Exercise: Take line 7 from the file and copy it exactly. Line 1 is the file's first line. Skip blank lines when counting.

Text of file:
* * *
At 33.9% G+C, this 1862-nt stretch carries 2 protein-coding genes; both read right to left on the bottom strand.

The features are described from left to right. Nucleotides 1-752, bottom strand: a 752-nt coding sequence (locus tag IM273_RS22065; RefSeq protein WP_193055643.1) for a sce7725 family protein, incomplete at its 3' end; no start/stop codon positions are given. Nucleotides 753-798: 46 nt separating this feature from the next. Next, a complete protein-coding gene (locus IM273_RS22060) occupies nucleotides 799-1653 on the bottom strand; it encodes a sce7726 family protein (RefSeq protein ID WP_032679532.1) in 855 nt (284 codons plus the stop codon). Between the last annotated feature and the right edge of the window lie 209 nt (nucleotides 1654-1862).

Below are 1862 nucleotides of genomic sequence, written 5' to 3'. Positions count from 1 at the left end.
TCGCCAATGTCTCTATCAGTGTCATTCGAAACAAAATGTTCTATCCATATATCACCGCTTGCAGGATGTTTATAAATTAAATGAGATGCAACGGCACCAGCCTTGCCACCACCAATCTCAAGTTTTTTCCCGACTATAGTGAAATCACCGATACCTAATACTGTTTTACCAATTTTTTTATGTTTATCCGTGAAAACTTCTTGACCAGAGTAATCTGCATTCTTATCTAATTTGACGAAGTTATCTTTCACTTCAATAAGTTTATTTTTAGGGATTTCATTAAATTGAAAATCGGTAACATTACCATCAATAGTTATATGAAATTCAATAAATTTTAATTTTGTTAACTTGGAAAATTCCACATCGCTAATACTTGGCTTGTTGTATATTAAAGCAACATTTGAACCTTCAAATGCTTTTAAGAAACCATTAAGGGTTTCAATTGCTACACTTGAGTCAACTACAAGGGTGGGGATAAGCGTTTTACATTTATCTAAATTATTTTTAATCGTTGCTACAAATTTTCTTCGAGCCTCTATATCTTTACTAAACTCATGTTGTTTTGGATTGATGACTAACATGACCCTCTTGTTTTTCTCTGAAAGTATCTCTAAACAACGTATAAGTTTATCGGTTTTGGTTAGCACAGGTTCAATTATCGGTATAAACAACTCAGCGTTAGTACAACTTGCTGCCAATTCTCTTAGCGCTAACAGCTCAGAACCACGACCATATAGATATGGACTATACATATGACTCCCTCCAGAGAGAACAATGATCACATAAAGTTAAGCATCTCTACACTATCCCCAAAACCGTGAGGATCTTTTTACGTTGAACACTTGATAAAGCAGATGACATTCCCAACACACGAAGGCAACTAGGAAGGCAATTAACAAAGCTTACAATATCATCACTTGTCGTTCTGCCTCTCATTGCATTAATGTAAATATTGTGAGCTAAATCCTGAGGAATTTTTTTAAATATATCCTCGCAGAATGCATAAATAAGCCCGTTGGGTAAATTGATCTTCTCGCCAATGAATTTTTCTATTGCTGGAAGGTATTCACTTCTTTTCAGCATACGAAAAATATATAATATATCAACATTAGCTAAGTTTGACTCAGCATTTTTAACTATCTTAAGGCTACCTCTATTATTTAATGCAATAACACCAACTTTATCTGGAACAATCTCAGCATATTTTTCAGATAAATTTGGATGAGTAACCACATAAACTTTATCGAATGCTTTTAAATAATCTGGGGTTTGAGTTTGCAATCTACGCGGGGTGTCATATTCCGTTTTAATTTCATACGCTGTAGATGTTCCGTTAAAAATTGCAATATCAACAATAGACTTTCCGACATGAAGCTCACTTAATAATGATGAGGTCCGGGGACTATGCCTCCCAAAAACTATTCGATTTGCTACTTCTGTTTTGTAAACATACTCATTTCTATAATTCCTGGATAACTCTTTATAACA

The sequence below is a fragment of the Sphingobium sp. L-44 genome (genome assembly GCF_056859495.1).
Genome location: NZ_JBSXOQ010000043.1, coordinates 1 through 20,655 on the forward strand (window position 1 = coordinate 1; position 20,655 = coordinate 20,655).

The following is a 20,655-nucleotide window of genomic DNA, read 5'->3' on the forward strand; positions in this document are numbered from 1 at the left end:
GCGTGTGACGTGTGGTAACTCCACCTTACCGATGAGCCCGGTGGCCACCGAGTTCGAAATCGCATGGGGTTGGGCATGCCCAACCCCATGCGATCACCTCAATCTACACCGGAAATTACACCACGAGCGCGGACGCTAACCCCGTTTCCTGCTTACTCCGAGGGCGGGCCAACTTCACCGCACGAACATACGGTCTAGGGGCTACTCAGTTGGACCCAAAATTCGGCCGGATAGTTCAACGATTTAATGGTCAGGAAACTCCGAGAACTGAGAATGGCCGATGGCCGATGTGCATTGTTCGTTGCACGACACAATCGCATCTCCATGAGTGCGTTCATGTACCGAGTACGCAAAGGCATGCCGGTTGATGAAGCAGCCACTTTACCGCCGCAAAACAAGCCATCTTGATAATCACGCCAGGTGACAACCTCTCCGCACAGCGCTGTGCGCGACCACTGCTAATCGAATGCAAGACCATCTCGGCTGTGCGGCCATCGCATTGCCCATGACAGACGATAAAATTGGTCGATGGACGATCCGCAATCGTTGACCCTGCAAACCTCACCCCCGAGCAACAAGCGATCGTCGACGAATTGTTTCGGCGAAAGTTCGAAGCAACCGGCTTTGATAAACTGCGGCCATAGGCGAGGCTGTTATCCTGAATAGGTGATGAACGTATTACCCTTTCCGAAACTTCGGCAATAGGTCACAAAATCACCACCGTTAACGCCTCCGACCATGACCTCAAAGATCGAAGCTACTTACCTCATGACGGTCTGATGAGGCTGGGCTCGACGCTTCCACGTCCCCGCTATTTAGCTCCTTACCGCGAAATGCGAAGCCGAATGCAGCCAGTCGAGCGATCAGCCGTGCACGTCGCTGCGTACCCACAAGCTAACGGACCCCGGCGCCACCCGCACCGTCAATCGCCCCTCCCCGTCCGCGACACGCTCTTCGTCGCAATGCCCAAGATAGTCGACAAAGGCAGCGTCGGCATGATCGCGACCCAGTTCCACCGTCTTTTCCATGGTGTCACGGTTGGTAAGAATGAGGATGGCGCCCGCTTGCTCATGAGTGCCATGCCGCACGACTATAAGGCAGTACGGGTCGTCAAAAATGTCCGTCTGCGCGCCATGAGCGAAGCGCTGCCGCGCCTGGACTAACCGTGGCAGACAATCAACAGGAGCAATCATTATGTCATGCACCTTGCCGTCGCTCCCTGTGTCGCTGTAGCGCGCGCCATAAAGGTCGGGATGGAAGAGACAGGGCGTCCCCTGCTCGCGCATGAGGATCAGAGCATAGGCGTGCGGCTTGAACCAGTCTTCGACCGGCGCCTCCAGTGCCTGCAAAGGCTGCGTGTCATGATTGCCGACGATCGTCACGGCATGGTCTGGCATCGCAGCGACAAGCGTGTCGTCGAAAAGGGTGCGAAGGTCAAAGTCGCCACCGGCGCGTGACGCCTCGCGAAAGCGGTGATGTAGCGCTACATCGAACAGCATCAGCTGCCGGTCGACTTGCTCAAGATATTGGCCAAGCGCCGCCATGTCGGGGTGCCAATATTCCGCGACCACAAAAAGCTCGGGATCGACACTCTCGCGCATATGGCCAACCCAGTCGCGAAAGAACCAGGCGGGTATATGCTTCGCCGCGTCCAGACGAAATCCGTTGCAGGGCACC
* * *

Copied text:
The following is a 20,655-nucleotide window of genomic DNA, read 5'->3' on the forward strand; positions in this document are numbered from 1 at the left end: